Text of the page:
Thousands of Palestinians have protested along Gaza’s sealed border with Israel, engulfing the volatile area in black smoke from burning tyres.
Israeli troops opened fire from across the border, killing at least nine Palestinians and wounding 491 others – 33 of them seriously – in the second mass border protest in a week, Gaza health officials said.
A well-known Palestinian journalist was among the dead, and hundreds of others suffered other injuries, including tear gas inhalation, the officials said.
Early on Saturday, Palestinian health officials confirmed that Yasser Murtaga had died from a gunshot wound sustained while covering demonstrations near the Israeli border in Khuzaa. The area was the scene of large protests on Friday, and was covered in thick black smoke.
Mr Murtaga was over 100 meters from the border, wearing a flak jacket marked “press” and holding his camera when he was shot in an exposed area just below the armpit. Journalists were in the area as protesters were setting tyres on fire.
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The Israeli military has said it fired only at “instigators” involved in attacks on soldiers or the border fence. It had no immediate comment.
Mr Murtaga worked for Ain media, a local TV production company that has done projects, including aerial drone video, for foreign media. He was not affiliated with Hamas or any other militant group.
The latest casualties were bound to draw new criticism from rights groups that have branded Israel’s open-fire orders on the border as unlawful, after Israel’s defence minister warned that those approaching the fence were risking their lives.
The UN human rights office said on Friday that it has indications that Israeli forces used “excessive force” against protesters last week, when 15 Palestinians were killed or later died of wounds sustained near the border.
An Israeli military spokesman defended the rules of engagement.
“If they are actively attacking the fence, if they are throwing a molotov cocktail that is within striking distance of Israeli troops or similar activities, then those persons, those rioters, become, may become, a target,” said Lt Col Jonathan Conricus.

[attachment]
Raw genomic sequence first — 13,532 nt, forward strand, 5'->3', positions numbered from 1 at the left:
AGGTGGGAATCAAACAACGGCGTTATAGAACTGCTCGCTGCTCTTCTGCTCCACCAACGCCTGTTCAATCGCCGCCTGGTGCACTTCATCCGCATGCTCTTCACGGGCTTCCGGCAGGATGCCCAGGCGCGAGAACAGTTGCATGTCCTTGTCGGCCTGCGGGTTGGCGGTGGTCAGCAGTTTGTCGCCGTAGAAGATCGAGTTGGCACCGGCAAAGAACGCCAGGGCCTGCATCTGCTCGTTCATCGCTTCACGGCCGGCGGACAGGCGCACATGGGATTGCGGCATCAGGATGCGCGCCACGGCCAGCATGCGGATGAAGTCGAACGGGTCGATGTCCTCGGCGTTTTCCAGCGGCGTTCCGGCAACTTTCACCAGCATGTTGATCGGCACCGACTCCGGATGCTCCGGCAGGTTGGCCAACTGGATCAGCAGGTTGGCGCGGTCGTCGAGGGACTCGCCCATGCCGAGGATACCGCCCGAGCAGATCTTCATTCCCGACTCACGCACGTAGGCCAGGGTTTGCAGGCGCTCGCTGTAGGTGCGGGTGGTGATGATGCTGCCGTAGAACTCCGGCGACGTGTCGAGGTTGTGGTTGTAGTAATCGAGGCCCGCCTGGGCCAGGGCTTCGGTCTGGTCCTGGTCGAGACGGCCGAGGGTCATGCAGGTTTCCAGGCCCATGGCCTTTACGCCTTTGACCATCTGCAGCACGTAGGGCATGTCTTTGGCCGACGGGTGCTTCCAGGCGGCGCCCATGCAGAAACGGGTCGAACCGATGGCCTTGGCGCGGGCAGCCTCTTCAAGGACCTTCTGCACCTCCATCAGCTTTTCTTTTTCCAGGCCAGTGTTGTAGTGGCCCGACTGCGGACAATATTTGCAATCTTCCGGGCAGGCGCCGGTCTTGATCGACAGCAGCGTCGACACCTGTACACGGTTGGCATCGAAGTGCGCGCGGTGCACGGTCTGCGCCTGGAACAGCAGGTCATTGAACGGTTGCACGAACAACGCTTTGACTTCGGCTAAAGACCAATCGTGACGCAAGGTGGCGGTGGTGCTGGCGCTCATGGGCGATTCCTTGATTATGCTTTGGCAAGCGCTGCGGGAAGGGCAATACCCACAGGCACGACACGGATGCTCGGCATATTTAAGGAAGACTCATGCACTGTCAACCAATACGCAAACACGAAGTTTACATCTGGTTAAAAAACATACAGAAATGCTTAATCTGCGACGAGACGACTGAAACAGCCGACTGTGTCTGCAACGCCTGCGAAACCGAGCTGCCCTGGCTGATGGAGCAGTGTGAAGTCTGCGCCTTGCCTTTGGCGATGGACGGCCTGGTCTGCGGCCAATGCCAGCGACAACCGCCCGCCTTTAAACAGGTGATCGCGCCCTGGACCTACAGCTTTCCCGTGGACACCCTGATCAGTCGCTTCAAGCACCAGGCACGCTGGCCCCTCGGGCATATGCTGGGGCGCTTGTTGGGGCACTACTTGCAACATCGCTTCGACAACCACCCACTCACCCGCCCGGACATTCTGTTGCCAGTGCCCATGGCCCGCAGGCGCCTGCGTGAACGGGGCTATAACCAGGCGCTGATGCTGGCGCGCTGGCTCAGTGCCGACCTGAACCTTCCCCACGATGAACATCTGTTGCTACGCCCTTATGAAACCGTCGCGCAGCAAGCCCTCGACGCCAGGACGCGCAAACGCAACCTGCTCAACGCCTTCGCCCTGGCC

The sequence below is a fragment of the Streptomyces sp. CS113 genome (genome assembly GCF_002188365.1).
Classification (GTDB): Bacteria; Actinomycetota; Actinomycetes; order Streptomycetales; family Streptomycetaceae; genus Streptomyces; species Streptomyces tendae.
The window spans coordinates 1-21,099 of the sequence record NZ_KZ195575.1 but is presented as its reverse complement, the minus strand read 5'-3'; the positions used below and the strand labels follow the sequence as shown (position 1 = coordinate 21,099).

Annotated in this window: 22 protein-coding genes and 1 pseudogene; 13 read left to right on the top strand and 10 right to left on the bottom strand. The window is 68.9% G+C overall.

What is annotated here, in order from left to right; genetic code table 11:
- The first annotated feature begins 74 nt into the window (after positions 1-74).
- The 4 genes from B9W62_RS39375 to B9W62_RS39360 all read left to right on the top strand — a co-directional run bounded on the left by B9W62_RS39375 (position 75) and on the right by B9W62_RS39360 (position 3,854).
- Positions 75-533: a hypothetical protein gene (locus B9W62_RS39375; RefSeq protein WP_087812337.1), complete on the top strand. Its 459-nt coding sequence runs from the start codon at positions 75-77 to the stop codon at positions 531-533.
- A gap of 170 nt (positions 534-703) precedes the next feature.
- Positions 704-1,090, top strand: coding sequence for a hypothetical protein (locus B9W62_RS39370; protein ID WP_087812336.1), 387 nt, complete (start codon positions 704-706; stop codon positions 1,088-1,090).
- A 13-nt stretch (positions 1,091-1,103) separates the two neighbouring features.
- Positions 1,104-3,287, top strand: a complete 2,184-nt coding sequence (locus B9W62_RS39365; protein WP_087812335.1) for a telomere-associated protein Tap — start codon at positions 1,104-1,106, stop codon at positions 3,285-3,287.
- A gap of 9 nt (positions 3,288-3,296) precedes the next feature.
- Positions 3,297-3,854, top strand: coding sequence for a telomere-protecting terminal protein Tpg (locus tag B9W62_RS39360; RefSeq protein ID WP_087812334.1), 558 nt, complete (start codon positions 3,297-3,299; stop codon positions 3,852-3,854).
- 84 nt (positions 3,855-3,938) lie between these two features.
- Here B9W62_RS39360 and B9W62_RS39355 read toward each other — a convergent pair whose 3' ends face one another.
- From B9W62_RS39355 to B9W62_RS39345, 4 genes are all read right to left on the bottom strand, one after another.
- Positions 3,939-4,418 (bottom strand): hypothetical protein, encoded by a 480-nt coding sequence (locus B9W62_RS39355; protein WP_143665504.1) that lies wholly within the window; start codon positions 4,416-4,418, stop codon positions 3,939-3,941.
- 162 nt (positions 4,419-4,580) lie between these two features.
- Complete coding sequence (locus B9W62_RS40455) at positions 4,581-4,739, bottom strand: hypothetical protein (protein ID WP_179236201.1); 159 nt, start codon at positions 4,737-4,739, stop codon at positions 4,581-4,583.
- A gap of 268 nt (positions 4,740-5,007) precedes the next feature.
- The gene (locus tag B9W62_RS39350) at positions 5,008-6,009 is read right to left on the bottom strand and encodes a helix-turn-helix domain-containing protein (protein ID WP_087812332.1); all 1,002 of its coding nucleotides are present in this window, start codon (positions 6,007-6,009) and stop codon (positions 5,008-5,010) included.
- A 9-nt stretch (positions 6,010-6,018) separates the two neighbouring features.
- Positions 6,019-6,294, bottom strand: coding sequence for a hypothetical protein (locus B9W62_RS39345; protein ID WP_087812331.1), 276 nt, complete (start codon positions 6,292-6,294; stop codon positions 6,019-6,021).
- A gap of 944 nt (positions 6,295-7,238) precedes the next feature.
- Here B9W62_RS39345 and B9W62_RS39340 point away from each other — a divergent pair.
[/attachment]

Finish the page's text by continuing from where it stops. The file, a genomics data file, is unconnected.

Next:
Friday’s large crowds suggested that Hamas, the Islamic militant group that has ruled Gaza since a 2007 takeover, might be able to keep the momentum going in the next few weeks. Hamas has called for a series of protests until May 15, the anniversary of Israel’s founding when Palestinians commemorate their mass uprooting during the 1948 war over Israel’s creation.
Israel has alleged that Hamas is using the mass marches as a cover for attacking the border fence, and has vowed to prevent a breach at all costs.
The military said that on Friday, protesters hurled several explosive devices and firebombs, using the thick plumes of smoke from burning tyres as a cover, and that several attempts to cross the fence were thwarted.
Gaza’s shadowy Hamas strongman, Yehiyeh Sinwar, told a cheering crowd in one of the protest camps on Friday that a border breach is coming.
The world should “wait for our great move, when we penetrate the borders and pray at Al-Aqsa,” Sinwar said, referring to the major Muslim shrine in Jerusalem.
He was interrupted several times by the crowd, who chanted, “We are going to Jerusalem, millions of martyrs!” and “God bless you Sinwar!”
The mass protests are perhaps Hamas’ last chance to break a border blockade enforced by Israel and Egypt since 2007, without having to succumb to demands that it disarm. The blockade has made it increasingly difficult for Hamas to govern. It has also devastated Gaza’s economy, made it virtually impossible for people to enter and exit the territory, and left residents with just a few hours of electricity a day.
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